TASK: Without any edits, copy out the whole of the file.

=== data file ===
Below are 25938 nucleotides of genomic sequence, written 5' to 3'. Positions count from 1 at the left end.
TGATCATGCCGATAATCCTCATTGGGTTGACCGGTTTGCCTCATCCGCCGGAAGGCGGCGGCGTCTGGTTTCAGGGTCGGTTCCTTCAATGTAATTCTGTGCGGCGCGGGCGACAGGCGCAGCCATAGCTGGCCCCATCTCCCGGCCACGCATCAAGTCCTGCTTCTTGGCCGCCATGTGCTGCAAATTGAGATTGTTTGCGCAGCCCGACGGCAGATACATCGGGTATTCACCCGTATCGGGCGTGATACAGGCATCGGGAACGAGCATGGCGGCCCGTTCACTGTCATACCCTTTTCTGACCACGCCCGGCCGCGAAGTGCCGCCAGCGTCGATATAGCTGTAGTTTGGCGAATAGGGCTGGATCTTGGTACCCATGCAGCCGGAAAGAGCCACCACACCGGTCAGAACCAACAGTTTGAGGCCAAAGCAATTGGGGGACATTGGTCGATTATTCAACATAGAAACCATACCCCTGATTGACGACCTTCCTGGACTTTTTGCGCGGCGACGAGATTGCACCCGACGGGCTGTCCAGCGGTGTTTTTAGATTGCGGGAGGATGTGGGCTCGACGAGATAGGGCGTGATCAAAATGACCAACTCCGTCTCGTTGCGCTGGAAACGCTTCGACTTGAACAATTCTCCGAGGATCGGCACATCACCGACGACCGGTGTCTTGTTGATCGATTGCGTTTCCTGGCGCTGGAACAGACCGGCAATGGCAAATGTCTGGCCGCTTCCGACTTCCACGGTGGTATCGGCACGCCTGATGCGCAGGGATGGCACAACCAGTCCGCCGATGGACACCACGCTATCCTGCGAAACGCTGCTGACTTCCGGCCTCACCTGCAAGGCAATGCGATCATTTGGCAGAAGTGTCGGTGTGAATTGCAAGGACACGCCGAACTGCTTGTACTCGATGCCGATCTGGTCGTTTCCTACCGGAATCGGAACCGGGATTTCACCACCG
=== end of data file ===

Below are 25938 nucleotides of genomic sequence, written 5' to 3'. Positions count from 1 at the left end.
TGATCATGCCGATAATCCTCATTGGGTTGACCGGTTTGCCTCATCCGCCGGAAGGCGGCGGCGTCTGGTTTCAGGGTCGGTTCCTTCAATGTAATTCTGTGCGGCGCGGGCGACAGGCGCAGCCATAGCTGGCCCCATCTCCCGGCCACGCATCAAGTCCTGCTTCTTGGCCGCCATGTGCTGCAAATTGAGATTGTTTGCGCAGCCCGACGGCAGATACATCGGGTATTCACCCGTATCGGGCGTGATACAGGCATCGGGAACGAGCATGGCGGCCCGTTCACTGTCATACCCTTTTCTGACCACGCCCGGCCGCGAAGTGCCGCCAGCGTCGATATAGCTGTAGTTTGGCGAATAGGGCTGGATCTTGGTACCCATGCAGCCGGAAAGAGCCACCACACCGGTCAGAACCAACAGTTTGAGGCCAAAGCAATTGGGGGACATTGGTCGATTATTCAACATAGAAACCATACCCCTGATTGACGACCTTCCTGGACTTTTTGCGCGGCGACGAGATTGCACCCGACGGGCTGTCCAGCGGTGTTTTTAGATTGCGGGAGGATGTGGGCTCGACGAGATAGGGCGTGATCAAAATGACCAACTCCGTCTCGTTGCGCTGGAAACGCTTCGACTTGAACAATTCTCCGAGGATCGGCACATCACCGACGACCGGTGTCTTGTTGATCGATTGCGTTTCCTGGCGCTGGAACAGACCGGCAATGGCAAATGTCTGGCCGCTTCCGACTTCCACGGTGGTATCGGCACGCCTGATGCGCAGGGATGGCACAACCAGTCCGCCGATGGACACCACGCTATCCTGCGAAACGCTGCTGACTTCCGGCCTCACCTGCAAGGCAATGCGATCATTTGGCAGAAGTGTCGGTGTGAATTGCAAGGACACGCCGAACTGCTTGTACTCGATGCCGATCTGGTCGTTTCCTACCGGAATCGGAACCGGGATTTCACCACCG